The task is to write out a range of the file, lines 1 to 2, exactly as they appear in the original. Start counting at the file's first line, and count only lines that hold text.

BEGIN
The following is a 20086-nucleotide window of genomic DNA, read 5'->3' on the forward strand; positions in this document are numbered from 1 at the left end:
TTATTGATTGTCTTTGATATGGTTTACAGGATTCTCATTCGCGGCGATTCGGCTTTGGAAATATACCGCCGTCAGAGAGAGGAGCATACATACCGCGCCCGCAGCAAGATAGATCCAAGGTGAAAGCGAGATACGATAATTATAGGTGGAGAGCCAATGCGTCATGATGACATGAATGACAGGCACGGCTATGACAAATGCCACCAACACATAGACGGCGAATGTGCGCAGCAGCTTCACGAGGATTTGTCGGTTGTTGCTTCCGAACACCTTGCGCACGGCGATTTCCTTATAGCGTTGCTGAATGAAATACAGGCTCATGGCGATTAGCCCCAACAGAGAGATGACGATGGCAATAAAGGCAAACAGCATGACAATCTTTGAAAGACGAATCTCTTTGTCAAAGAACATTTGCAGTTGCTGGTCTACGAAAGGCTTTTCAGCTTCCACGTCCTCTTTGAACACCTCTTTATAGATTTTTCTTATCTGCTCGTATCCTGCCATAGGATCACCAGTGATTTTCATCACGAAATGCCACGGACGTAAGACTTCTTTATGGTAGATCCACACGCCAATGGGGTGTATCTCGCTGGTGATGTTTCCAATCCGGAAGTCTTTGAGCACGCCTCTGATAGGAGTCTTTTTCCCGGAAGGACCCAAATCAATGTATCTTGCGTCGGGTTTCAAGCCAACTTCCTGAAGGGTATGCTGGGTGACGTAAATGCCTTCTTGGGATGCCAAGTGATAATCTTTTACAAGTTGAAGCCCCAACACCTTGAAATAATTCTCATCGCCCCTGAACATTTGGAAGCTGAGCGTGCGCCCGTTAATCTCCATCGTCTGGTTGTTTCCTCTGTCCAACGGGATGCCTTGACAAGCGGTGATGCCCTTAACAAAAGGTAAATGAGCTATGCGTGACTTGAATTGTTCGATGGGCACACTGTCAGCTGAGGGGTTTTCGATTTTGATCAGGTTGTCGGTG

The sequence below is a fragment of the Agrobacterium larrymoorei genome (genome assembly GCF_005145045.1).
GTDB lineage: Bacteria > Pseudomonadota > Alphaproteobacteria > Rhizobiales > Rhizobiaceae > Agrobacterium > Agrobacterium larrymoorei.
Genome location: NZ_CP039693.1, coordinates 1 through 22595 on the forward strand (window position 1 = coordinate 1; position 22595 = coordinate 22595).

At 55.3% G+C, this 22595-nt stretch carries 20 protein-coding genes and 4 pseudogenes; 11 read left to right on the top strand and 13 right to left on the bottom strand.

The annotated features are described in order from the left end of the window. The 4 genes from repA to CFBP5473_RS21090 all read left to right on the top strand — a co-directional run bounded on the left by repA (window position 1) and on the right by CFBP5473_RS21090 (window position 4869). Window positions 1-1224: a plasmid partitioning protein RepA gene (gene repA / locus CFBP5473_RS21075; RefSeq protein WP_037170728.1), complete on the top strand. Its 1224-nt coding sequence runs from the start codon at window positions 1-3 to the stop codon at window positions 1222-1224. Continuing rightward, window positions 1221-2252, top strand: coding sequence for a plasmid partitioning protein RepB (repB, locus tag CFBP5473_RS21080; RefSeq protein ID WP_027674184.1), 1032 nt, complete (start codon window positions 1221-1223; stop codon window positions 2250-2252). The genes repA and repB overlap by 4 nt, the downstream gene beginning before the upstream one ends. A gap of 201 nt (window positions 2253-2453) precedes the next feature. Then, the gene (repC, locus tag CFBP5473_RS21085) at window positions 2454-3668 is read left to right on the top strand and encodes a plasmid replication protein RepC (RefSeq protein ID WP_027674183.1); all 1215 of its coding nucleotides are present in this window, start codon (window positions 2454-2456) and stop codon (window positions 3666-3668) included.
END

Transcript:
The following is a 20086-nucleotide window of genomic DNA, read 5'->3' on the forward strand; positions in this document are numbered from 1 at the left end:
TTATTGATTGTCTTTGATATGGTTTACAGGATTCTCATTCGCGGCGATTCGGCTTTGGAAATATACCGCCGTCAGAGAGAGGAGCATACATACCGCGCCCGCAGCAAGATAGATCCAAGGTGAAAGCGAGATACGATAATTATAGGTGGAGAGCCAATGCGTCATGATGACATGAATGACAGGCACGGCTATGACAAATGCCACCAACACATAGACGGCGAATGTGCGCAGCAGCTTCACGAGGATTTGTCGGTTGTTGCTTCCGAACACCTTGCGCACGGCGATTTCCTTATAGCGTTGCTGAATGAAATACAGGCTCATGGCGATTAGCCCCAACAGAGAGATGACGATGGCAATAAAGGCAAACAGCATGACAATCTTTGAAAGACGAATCTCTTTGTCAAAGAACATTTGCAGTTGCTGGTCTACGAAAGGCTTTTCAGCTTCCACGTCCTCTTTGAACACCTCTTTATAGATTTTTCTTATCTGCTCGTATCCTGCCATAGGATCACCAGTGATTTTCATCACGAAATGCCACGGACGTAAGACTTCTTTATGGTAGATCCACACGCCAATGGGGTGTATCTCGCTGGTGATGTTTCCAATCCGGAAGTCTTTGAGCACGCCTCTGATAGGAGTCTTTTTCCCGGAAGGACCCAAATCAATGTATCTTGCGTCGGGTTTCAAGCCAACTTCCTGAAGGGTATGCTGGGTGACGTAAATGCCTTCTTGGGATGCCAAGTGATAATCTTTTACAAGTTGAAGCCCCAACACCTTGAAATAATTCTCATCGCCCCTGAACATTTGGAAGCTGAGCGTGCGCCCGTTAATCTCCATCGTCTGGTTGTTTCCTCTGTCCAACGGGATGCCTTGACAAGCGGTGATGCCCTTAACAAAAGGTAAATGAGCTATGCGTGACTTGAATTGTTCGATGGGCACACTGTCAGCTGAGGGGTTTTCGATTTTGATCAGGTTGTCGGTG